The Vortex Is Coming.

Last week I discussed a major pattern change that would unfold over North America this month. As we hit the midpoint of January, those changes are well underway. An episode of stratospheric warming over the far northern reaches of the hemisphere has matured in typical fashion, leading to the displacement of the polar vortex away from the North Pole. One chunk of the vortex’ cold air has descended into Asia, with another pushing into Europe, causing a 20 inch snowfall in Madrid! North America is next in line as the jet stream reshapes itself and changes the prime source region of air for the U.S. from the Pacific to the Yukon and Arctic regions. Here is the current jet stream set up…

If you start in the eastern Pacific and head inland you will see that all the way from British Columbia to the Baja, the air flowing onto the continent is of Pacific origin. Maritime air masses can be cold across the far north, but overall, they are not friends of winter sports. Yes, they provide moisture but the relative warmth of the underlying body of water ensures that their chill is limited. This is the configuration that has dominated for several weeks and while the high elevations of the West have been able to convert most of the moisture to snow, further East, each storm of late has been battle for every snowflake. The deep trough that you see over the Midwest on this map has just enough cold air directed into its’ circulation from the north to promise some fresh snow this weekend from the northern Great Lakes eastward to New York and much of New England. Due to the presence of the blocking ridge over Quebec and Labrador, this system will linger into next week, leading to additional accumulations over the mountains of the Northeast.

Next week, a series of additional troughs will spin out of the trough over Alaska, crest the ridge that is building in western Canada, and track southeastward through the Lakes and into the East. One of those systems will split, with one piece continuing southeastward and another piece turning into the Southwest. Each successive disturbance will bring with it increasingly cold air masses. By the time we reach the 23rd or so, the jet stream pattern will look something like this:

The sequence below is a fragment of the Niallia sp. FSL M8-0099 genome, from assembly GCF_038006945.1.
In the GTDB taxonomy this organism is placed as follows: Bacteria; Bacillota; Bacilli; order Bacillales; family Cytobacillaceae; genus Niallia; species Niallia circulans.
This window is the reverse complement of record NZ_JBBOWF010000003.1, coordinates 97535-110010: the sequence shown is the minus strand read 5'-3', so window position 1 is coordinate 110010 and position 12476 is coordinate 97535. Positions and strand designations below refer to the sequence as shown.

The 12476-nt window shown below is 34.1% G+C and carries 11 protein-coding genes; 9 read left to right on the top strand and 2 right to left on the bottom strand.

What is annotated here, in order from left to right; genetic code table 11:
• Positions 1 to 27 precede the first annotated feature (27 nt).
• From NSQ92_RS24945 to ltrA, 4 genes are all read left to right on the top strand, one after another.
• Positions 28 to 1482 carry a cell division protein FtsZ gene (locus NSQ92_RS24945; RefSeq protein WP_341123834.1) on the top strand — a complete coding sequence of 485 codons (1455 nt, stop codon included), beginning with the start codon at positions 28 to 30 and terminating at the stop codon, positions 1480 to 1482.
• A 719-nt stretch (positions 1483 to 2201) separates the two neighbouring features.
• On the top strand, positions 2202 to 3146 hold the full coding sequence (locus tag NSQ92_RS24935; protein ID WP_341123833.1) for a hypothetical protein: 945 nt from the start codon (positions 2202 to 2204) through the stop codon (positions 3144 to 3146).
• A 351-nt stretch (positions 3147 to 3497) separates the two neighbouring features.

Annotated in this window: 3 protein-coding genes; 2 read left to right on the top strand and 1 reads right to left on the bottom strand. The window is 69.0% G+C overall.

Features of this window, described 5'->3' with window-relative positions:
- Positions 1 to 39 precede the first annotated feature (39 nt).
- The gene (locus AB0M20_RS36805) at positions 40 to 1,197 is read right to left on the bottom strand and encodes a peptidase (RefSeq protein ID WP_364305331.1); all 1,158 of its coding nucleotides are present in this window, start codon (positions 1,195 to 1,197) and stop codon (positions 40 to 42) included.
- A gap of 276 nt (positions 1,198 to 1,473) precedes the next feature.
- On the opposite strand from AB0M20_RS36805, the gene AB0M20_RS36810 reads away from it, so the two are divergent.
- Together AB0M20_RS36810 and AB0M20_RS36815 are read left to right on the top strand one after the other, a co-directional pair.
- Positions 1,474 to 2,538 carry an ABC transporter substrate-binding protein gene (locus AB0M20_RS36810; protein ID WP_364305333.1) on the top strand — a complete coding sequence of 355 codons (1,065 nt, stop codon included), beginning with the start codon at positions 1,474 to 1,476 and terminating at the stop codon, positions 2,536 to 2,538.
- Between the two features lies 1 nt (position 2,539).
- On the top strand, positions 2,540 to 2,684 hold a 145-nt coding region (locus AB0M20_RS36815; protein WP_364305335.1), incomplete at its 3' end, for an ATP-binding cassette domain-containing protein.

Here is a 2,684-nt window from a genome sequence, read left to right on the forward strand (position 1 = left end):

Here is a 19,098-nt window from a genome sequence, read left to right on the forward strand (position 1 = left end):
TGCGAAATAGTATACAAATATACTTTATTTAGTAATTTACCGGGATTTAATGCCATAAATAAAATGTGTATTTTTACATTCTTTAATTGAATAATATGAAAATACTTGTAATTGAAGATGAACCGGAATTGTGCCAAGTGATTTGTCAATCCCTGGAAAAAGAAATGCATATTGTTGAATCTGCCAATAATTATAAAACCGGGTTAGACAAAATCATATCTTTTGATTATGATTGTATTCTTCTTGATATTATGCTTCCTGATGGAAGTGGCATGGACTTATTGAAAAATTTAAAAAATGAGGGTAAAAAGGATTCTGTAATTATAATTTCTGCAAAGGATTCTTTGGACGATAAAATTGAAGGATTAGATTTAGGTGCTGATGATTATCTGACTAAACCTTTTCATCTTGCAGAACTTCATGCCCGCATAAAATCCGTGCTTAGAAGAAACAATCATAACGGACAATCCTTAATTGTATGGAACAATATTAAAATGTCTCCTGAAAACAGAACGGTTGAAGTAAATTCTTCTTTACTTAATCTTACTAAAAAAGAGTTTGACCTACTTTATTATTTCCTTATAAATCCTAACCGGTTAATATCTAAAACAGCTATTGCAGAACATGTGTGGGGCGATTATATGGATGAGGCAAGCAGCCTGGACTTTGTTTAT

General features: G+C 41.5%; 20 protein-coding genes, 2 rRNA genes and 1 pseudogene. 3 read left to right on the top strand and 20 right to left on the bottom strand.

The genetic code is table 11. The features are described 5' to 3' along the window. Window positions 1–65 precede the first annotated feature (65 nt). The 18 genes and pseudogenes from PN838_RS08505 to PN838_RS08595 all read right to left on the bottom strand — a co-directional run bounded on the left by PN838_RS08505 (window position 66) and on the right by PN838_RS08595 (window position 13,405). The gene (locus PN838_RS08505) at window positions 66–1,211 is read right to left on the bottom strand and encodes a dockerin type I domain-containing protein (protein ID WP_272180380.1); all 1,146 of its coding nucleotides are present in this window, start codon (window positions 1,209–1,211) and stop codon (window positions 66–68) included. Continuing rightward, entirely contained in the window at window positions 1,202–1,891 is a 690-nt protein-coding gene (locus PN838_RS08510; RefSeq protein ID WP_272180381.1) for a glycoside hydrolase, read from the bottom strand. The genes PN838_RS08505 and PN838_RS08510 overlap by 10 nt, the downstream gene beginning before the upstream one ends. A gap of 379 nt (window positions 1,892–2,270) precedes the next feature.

Now, if you start on the peak of the ridge north of Alaska and head south, you will see that the prime source region will be very different, and potentially very cold. With a trough covering much of the country AND with plenty of cold air involved, we will enter a stretch of weather when snows are frequent. The block over northeastern Canada will help to suppress the storm track enough so that the risk of lows that cut through the Great Lakes and bring mixed precip/rain to the Northeast will be limited. With the possible exception of the southern Appalachians, where the ridge over Cuba will push milder air northward, we are heading toward a pattern favorable for snow nationwide. Bring it!

Regional Details

Northwest U.S./Western Canada: Parade of storms resumes late next week as ridge axis eases offshore.

Sierra: West coast ridge keeps it mild and dry for a week. As ridge axis moves offshore, snow prospects improve late month.

Rockies: Northern resorts pick up fresh snow every few days. Fresh snow for central and southern resorts as upper air disturbance settles/develops over region.

Midwest: Pattern turns progressively colder and Clipper systems bring snow every few days. Lake effect snow supplements the Clippers.

Mid Atlantic/Southeast:  Northern resorts benefit from colder, snowier pattern. SW Atlantic ridge turns ii milder in southern Appalachians.

Northeast/QB: Weekend storm brings meaningful mountain snow. Pattern turns colder late next week, likely with new snow threat. Great conditions a solid bet by late month.


  1. Kathleen Klage says:

    Hi Herb,
    I enjoyed your article and look forward to your snow forecast!
    Ever since I earned my pilot license back in the 70’s, I’ve been fascinated with watching the weather everywhere I travel.
    Think snow!

  2. very interesting. I am 82 and look forward to skiing in Feb if I can get my vaccinations!

  3. Rich Spritz says:

    This would be great. It has been a very tough ski season in Colorado so far, with very little snow. Unfortunately, early-season snow followed by almost two months of drought set up a very weak snow layer at the lowest level, causing very large avalanches that scour to the ground. High-alpine terrain will likely not be open until the end of February, at the soonest.

Leave a Reply

Your email address will not be published. Required fields are marked *